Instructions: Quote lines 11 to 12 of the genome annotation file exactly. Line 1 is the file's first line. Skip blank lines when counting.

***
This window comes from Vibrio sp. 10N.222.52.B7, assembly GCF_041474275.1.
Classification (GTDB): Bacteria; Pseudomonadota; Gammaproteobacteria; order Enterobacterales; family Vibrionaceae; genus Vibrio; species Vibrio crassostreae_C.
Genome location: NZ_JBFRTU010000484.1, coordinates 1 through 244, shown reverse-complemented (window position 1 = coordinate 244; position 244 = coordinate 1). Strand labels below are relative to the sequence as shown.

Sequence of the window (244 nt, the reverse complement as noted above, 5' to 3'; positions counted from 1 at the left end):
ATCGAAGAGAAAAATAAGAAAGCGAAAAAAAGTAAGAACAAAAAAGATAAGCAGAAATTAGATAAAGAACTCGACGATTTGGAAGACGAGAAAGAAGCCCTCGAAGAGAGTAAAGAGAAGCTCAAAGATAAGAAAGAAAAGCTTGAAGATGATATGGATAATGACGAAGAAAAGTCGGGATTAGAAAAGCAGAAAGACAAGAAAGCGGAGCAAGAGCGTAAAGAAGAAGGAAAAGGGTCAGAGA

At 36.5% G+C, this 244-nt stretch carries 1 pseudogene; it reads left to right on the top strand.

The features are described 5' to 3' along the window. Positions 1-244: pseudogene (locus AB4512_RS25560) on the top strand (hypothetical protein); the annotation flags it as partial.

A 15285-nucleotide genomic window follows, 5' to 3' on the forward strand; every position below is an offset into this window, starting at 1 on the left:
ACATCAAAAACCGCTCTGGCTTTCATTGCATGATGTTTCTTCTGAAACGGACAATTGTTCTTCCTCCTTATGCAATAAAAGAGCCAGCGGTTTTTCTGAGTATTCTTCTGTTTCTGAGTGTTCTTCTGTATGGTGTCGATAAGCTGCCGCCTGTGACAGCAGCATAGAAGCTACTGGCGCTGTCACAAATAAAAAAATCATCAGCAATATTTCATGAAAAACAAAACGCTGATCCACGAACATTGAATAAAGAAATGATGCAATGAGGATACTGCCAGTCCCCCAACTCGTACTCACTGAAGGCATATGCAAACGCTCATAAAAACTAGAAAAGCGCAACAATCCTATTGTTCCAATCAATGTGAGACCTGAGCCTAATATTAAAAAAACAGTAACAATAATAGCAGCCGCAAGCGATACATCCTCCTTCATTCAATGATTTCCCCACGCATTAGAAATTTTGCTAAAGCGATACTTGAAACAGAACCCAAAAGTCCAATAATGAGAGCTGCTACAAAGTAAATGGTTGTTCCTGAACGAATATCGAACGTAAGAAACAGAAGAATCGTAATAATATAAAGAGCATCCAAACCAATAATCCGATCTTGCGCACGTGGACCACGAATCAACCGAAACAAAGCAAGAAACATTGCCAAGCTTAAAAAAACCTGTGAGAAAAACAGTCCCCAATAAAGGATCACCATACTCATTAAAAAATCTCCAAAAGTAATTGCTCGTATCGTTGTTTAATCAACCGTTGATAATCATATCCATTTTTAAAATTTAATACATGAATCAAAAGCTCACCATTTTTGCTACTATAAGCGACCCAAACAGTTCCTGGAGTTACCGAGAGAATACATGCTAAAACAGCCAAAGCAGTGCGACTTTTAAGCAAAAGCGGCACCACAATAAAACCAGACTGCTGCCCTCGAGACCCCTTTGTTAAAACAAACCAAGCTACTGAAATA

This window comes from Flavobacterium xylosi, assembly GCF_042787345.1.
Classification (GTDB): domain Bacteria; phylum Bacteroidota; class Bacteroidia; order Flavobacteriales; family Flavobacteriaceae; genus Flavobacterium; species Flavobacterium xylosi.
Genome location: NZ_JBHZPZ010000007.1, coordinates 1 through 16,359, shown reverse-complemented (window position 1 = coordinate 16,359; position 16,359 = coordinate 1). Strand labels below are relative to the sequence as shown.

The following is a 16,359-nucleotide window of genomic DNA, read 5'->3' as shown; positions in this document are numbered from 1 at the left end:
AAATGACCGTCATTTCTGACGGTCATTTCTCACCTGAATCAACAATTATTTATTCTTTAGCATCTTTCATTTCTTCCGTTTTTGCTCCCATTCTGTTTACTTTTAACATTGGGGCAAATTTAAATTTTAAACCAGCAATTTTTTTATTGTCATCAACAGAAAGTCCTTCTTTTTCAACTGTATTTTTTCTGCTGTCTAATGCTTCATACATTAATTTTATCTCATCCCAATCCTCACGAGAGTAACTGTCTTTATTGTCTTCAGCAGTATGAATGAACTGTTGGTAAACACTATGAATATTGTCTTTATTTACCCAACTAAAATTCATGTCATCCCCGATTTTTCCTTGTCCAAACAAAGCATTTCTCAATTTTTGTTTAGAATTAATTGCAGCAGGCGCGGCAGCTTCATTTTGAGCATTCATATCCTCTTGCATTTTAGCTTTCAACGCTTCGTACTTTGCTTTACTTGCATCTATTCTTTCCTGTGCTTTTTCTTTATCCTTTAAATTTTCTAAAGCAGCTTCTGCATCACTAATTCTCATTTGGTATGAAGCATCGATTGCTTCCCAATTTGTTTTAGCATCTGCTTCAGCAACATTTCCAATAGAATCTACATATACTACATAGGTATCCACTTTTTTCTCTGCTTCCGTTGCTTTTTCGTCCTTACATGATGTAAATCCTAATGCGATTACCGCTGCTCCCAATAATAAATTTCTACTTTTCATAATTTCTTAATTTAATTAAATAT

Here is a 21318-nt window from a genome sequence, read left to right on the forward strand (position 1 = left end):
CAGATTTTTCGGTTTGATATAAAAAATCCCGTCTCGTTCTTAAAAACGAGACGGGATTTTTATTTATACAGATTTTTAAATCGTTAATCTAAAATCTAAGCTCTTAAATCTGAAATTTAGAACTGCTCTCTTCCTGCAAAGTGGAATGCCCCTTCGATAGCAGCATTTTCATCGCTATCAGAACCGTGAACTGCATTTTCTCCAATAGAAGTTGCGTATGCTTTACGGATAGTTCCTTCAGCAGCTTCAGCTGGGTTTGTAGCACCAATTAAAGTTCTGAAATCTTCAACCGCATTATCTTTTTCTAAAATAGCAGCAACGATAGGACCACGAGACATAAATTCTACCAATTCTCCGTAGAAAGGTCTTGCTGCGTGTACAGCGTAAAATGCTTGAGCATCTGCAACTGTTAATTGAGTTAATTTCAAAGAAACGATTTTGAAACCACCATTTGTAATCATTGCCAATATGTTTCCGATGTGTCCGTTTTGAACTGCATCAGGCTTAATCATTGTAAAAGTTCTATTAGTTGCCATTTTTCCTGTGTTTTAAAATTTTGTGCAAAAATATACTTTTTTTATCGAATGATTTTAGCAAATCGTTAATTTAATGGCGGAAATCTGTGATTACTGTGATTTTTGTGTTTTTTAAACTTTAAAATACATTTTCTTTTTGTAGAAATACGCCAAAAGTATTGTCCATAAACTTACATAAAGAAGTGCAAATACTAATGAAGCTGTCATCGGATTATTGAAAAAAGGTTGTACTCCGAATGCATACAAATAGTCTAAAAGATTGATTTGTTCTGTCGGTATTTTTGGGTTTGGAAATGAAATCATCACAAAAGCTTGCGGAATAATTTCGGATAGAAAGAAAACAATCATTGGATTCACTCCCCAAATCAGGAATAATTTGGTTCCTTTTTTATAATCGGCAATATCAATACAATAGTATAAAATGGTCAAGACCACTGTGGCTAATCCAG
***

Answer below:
Classification (GTDB): domain Bacteria; phylum Bacteroidota; class Bacteroidia; order Flavobacteriales; family Flavobacteriaceae; genus Flavobacterium; species Flavobacterium xylosi.
Genome location: NZ_JBHZPZ010000007.1, coordinates 1 through 16,359, shown reverse-complemented (window position 1 = coordinate 16,359; position 16,359 = coordinate 1). Strand labels below are relative to the sequence as shown.